For bikes, loads of bike shops rely on the tax benefit that existed when you buy a bike to travel to work. The maximum price of a lot of bikes exactly match the maximum you could get as tax benefit. Internet bike shops were often excluded from the tax benefit, while stores offering the tax benefit we often much more expensive. Resulting in most of the tax benefit mostly actually going to the shops. This tax benefit ended starting from 2015. I won’t be sad if loads of bike shops go out of business. Though according to the bike shops, their business has increased due to businesses now providing company bikes. I don’t believe them.
Schoenenreus offers bad quality shoes for a lowish price. It actually doesn’t work out at all. A shoe bought there might be worn out in 1 month, max 3. It shouldn’t be that costly to make shoes or offer better quality. I think people not having money for a better quality shoe probably found a chain which offers better quality for the same price, making the business model of Schoenenreus obsolete. It seems that in The Netherlands you can either buy a nice looking shoe and it’ll wear out, or buy a really ugly one that’ll last you for years. Most well known brands seem to have lowered their quality.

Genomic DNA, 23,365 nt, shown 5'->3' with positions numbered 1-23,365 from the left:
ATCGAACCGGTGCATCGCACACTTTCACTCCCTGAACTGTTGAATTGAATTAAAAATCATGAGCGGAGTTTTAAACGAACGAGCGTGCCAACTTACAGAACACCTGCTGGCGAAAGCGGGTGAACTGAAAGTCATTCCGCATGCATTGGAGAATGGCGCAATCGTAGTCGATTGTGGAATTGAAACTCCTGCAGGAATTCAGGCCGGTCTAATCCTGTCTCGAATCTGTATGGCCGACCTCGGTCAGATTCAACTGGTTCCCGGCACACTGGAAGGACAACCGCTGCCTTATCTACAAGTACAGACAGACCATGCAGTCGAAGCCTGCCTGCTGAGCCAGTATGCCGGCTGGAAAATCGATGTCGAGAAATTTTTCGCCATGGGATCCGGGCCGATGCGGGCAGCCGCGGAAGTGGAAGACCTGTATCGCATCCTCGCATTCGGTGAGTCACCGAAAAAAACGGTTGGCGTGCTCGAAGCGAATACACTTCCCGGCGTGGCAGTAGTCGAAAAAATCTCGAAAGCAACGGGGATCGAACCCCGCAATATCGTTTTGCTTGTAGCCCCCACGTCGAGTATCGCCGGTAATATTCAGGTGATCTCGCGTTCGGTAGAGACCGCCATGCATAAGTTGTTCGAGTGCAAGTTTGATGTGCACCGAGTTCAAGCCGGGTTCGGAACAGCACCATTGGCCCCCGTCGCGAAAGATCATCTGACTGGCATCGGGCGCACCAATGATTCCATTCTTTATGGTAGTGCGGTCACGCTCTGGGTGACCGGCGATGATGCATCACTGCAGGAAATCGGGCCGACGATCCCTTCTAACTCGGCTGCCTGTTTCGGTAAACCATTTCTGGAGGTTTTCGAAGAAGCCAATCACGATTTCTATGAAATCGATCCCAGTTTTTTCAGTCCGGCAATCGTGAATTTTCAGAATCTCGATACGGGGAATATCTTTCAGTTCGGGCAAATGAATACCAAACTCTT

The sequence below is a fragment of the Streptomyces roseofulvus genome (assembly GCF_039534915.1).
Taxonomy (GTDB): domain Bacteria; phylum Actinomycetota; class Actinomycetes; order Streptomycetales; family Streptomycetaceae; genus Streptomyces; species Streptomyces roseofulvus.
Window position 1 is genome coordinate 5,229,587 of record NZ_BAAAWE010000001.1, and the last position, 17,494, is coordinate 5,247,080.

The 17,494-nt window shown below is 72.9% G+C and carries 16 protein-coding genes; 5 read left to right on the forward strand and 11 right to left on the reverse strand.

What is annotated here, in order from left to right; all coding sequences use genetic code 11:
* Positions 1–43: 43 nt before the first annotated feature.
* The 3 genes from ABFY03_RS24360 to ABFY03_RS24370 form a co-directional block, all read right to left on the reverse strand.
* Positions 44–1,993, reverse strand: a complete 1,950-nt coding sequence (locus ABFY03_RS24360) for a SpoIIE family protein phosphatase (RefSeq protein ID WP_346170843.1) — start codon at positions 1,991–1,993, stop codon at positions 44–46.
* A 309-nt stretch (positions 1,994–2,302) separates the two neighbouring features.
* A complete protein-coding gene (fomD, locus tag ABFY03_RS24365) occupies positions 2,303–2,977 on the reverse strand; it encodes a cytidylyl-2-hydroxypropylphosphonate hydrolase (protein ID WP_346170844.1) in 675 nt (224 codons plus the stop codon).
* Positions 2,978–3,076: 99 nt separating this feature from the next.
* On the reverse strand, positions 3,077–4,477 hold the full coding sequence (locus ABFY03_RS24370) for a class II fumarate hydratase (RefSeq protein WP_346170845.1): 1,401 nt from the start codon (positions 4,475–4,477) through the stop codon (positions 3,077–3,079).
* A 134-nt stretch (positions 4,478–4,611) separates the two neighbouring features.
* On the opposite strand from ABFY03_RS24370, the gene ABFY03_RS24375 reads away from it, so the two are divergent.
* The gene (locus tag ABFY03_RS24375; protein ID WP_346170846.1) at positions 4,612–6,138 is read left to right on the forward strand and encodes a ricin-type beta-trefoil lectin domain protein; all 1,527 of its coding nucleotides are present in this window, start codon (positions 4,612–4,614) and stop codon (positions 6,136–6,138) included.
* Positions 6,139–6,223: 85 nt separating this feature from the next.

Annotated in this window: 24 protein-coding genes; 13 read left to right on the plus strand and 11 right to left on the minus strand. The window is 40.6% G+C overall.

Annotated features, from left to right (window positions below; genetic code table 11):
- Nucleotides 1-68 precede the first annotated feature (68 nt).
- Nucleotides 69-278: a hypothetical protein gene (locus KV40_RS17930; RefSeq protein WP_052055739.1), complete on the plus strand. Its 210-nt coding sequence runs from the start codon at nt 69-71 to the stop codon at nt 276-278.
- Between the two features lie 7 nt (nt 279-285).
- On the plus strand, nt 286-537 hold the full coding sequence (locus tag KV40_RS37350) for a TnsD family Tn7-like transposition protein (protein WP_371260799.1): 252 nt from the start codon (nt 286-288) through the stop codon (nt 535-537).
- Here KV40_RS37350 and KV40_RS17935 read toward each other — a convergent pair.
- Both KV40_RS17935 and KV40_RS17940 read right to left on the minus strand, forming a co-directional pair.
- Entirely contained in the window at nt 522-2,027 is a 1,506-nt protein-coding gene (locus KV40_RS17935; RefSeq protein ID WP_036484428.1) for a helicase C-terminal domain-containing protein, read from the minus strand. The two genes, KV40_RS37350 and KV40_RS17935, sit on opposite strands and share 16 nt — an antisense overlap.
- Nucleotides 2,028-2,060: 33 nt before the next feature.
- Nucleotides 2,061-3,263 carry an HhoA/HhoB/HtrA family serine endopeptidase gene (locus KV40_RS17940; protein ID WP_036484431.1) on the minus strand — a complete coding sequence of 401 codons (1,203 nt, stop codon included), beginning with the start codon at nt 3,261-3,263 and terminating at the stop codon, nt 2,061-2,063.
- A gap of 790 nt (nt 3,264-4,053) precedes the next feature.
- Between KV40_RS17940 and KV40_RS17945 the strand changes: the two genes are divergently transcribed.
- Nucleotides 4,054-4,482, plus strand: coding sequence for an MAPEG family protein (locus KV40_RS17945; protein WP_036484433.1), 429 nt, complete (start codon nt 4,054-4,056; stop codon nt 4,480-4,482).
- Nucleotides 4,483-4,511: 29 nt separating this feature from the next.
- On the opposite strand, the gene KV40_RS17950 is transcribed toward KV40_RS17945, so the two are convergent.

Various chains that do well are considered to be cheap while they aren’t (Mediamarkt), are cheap (Action), refocussed on offering unique products (Bijenkorf). I do wonder what’ll happen to the rarely needed stuff which is only offered by a few shops. As well as the space occupied by the huge stores. I do hope that stores adapt to the changes. Just because you were successful or your store existed for a long time doesn’t mean you’re entitled to continued success.
Before the start of the GNOME 3.14 cycle, Ryan Lortie announced his intention to make most GNOME modules depend on a logind-like API. The API would just implement the bits that are actually used. According to Ryan, most GNOME modules only use a selection of the logind functionality. He wanted to document exactly what we depend on and provide a minimal API. Then we could write a minimal stub implementation for e.g. FreeBSD as we’d know exactly what parts of the API we actually need. The stub would still be minimal; allow GNOME to run, but that’s it.
As didn’t see the changes being made, I asked Ryan about it during GUADEC. He mentioned he underestimated the complexity in doing this. Further, his interests changed. Result: still have support for ConsoleKit in 3.14, though functionality wise the experience without logind (and similar) is probably getting worse and worse.